A topological block or circuitry 136 receives spatial addresses from the host computer 118 for addressing error data in the error catch memory 134 for display on the display device 120. The topological circuitry 136 maps the spatial addresses received from the host computer 118 to the appropriate physical address in the error catch memory 134, and thereby accesses the appropriate error data from the memory. After mapping the spatial address from the host computer 118 to physical addresses in the error catch memory 134, the topological circuitry 136 then retrieves the appropriate error data to be displayed or stored in video memory (not shown) in the host computer 118 which drives the display device 120. As a result, the topological circuitry 136 properly maps the error data in the error catch memory 134 to the video memory in the host computer 118 so that the physical addresses or locations of the error data in the error catch memory 134 are stored in the video memory for proper display at spatial locations on the display device 120.

For example, the top left-most pixel of the display device 120 can have a spatial address of (0,0), which corresponds to row and column address (0,0) in the video memory. To display this pixel on the display device 120, the host computer 118 requests data at address (0,0) from the error catch memory 134 for storage at row and column address (0,0) in the video memory. The topological circuitry 136 receives the spatial address request from the host computer 118 and, based on the orientation of the device 107 in the test bed 106, retrieves the appropriate error data bit from the error catch memory 134 so that error data for the upper left-most memory cell in the device is displayed at this pixel. Due to the differences in addressing between the physical addresses of the error catch memory 134, and the spatial addresses of the display 120 (or video memory), the topological circuitry 136 must translate or map the spatial addresses received from the host computer 118 into appropriate physical addresses so that the appropriate error data is retrieved from the error catch memory 134 for appropriate display on the display device 120.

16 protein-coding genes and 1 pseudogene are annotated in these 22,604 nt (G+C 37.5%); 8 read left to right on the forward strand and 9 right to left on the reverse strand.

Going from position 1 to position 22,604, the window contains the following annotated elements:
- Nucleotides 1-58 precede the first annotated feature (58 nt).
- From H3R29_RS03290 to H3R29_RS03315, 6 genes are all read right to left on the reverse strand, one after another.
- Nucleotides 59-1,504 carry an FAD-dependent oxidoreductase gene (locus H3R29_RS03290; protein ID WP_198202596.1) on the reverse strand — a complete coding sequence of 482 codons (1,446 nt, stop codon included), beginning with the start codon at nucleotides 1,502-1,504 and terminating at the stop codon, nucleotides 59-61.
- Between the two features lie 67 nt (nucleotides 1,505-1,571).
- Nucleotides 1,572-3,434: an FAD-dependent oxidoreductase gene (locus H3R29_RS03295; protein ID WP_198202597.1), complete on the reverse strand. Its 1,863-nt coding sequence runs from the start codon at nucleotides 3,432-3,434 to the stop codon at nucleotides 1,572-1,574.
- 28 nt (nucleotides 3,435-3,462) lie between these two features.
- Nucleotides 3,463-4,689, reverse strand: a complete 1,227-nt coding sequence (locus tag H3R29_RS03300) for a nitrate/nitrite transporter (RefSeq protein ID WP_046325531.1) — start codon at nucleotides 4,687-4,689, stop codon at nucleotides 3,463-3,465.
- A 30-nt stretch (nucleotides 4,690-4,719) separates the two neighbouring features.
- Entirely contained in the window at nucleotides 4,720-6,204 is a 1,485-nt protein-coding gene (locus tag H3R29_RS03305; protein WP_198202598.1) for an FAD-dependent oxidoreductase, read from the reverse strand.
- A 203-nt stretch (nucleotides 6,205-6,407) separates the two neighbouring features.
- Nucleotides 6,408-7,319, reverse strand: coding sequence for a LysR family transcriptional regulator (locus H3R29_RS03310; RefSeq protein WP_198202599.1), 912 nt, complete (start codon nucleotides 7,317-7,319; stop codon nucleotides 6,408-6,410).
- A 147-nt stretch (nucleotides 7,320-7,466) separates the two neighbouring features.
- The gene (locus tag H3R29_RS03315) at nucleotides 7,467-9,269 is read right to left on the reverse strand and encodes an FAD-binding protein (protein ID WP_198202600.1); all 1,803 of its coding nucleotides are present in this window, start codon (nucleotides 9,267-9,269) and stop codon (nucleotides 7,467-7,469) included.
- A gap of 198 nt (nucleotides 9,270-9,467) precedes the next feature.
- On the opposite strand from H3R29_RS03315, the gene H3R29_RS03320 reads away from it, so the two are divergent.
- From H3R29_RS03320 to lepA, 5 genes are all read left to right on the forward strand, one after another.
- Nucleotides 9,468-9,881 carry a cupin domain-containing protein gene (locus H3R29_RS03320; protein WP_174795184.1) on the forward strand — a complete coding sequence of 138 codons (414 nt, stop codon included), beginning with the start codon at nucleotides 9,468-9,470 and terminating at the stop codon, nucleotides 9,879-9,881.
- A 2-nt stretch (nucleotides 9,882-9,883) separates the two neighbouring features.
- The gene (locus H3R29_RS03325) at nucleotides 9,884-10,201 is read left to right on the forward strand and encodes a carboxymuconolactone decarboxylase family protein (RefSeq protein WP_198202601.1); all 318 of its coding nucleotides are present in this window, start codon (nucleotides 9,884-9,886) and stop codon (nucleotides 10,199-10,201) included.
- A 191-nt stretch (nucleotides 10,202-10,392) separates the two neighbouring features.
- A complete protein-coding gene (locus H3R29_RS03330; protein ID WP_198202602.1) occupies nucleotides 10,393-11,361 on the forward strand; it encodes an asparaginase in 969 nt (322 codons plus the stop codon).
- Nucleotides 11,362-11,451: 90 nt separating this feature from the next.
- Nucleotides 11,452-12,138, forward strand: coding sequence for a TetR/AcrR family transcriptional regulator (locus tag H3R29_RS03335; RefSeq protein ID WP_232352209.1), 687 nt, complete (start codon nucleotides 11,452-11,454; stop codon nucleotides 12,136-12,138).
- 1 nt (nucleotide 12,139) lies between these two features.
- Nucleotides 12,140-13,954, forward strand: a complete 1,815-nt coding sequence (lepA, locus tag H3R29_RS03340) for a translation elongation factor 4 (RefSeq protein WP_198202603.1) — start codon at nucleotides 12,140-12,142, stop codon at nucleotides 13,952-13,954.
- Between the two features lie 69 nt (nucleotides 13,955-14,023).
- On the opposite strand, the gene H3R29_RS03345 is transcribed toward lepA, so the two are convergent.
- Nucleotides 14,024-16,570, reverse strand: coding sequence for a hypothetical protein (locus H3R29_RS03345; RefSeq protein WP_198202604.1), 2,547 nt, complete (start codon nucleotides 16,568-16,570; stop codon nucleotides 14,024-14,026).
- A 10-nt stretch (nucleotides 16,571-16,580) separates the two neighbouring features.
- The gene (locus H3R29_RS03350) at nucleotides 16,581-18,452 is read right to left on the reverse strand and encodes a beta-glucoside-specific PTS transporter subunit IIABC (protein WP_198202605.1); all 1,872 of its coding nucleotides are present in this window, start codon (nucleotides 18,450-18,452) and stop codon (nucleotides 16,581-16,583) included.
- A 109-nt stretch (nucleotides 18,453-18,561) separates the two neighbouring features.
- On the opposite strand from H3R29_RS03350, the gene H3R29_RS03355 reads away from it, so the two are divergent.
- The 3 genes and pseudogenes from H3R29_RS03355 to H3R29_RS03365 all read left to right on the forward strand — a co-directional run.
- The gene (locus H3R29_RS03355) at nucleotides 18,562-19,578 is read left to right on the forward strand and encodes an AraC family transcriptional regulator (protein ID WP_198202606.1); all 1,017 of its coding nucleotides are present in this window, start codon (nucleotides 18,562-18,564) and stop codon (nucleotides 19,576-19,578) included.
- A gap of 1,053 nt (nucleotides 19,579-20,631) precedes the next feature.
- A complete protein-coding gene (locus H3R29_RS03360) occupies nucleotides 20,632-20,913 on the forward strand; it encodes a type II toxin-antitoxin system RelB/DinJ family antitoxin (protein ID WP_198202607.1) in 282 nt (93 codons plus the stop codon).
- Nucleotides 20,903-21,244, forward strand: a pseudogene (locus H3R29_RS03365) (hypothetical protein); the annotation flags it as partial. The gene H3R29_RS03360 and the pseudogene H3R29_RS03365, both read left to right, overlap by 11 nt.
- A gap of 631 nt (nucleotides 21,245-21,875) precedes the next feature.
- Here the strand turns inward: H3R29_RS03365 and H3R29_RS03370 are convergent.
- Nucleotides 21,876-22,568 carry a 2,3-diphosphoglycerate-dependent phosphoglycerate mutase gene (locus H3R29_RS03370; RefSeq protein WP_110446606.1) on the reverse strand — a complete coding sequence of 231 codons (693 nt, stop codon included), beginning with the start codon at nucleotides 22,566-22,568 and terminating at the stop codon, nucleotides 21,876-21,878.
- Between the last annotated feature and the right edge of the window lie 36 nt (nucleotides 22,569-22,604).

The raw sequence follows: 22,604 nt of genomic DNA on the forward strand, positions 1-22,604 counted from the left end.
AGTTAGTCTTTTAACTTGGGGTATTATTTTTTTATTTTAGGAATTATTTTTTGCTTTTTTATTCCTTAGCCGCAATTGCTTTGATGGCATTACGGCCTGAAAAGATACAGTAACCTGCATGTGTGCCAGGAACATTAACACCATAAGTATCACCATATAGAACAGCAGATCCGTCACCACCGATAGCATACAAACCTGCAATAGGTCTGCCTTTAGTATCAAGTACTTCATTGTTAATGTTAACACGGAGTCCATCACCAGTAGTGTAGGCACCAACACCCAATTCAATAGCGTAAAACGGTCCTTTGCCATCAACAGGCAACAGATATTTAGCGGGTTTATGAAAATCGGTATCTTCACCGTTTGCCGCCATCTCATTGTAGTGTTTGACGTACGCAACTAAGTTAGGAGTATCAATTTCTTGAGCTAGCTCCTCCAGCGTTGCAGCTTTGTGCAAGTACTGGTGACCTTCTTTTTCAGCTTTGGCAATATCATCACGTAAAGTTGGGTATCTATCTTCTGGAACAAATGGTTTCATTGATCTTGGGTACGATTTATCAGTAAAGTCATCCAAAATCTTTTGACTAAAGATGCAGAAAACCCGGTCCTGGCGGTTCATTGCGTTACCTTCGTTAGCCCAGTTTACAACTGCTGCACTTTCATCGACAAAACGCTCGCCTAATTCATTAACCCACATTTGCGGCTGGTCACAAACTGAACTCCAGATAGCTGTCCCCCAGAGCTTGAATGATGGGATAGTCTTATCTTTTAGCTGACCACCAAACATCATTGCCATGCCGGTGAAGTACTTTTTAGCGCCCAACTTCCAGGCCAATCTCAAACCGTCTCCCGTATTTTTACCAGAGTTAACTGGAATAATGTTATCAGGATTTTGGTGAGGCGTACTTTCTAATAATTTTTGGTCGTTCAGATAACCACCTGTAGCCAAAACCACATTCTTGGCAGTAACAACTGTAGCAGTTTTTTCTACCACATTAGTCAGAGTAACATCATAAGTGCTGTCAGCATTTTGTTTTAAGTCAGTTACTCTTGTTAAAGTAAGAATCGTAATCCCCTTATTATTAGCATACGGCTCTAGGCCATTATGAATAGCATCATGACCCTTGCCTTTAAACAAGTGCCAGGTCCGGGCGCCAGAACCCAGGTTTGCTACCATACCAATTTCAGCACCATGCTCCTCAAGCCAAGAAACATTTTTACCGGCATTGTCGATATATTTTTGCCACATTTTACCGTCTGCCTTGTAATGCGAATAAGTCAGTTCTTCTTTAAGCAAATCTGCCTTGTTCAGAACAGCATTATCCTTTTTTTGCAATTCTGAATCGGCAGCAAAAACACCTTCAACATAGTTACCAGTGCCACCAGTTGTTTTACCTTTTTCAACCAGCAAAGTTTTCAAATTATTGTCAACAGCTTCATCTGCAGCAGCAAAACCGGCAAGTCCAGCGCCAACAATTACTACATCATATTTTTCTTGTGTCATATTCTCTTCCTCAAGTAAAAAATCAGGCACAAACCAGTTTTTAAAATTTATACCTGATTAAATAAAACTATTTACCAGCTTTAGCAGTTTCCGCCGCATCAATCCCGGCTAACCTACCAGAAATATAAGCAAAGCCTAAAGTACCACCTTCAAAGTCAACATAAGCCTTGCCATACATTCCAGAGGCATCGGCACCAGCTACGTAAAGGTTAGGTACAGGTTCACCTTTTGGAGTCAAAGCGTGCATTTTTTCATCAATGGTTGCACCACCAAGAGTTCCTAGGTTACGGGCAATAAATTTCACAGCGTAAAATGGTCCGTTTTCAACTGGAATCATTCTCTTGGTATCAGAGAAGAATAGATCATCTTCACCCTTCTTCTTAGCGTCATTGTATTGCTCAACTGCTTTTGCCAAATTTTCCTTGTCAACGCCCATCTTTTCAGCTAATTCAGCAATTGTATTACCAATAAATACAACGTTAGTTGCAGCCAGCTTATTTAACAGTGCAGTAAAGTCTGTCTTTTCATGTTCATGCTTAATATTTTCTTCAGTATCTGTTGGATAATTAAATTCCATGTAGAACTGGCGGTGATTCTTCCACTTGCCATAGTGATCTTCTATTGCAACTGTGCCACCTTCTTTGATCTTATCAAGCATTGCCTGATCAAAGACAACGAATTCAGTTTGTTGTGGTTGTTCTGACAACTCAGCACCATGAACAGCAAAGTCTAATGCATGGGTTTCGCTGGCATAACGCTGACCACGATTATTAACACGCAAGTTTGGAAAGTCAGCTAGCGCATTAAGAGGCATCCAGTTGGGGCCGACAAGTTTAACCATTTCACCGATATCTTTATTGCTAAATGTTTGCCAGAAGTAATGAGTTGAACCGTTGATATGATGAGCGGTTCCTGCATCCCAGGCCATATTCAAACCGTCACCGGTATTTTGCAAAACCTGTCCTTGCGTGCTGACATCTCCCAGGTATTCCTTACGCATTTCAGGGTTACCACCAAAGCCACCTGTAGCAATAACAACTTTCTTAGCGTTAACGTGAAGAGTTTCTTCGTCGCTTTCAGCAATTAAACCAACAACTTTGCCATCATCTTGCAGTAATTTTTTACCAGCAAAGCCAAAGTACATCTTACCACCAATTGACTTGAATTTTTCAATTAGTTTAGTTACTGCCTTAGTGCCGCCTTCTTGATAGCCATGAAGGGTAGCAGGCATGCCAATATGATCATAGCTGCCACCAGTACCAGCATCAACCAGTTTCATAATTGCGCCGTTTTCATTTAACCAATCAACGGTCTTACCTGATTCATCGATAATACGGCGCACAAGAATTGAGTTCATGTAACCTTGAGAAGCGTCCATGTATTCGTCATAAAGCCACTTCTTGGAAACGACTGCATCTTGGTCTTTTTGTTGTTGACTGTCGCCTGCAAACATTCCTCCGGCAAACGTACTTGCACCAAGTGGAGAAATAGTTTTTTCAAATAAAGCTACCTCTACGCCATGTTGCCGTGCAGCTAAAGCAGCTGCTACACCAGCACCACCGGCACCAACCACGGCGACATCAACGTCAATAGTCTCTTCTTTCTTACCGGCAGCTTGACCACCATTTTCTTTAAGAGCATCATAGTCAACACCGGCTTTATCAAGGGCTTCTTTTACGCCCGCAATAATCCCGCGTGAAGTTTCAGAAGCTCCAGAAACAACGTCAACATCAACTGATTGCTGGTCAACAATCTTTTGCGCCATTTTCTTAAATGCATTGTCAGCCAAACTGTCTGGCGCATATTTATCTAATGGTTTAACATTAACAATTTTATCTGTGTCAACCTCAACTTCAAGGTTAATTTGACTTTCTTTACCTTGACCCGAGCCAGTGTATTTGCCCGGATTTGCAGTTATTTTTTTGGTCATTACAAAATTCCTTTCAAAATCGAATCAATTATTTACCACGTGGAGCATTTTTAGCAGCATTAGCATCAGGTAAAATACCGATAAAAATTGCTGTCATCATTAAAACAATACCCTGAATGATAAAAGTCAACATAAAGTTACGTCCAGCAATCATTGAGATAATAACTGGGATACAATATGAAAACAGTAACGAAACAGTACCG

Importantly, the host computer 118 continually and sequentially applies the preselected test pattern to the device 107, typically from an initial row and column to address of (0,0) through increasing addresses (in row and/or column fashion). Similarly, the host computer 118 continually addresses the error data stored in the error catch memory 134 for its display on the display device 120 in a similarly incrementing sequential addressing method. As a result, the router circuitry 132 continually routes the error data received from the error comparator 126 to appropriate locations in the error catch memory 134, as the incoming addresses are sequentially incremented. Similarly, the topological circuitry 136 continually maps the error data from the error catch memory 134 to video memory in the host computer 118 in response to sequential addresses received by the host computer, so that the stored error data is appropriately displayed on the display device 120.

As explained more fully below, the router and topological circuits 132 and 136 must be programmed to perform the particular routing and mapping of logical addresses to physical addresses, and physical addresses to spatial addresses, for each semiconductor device to be tested. As a result, the router and topological circuits 132 and the router circuitry 136 are preferably field programmable logic or gate arrays ("FPGAs"), as shown in FIGS. 3 and 4, respectively.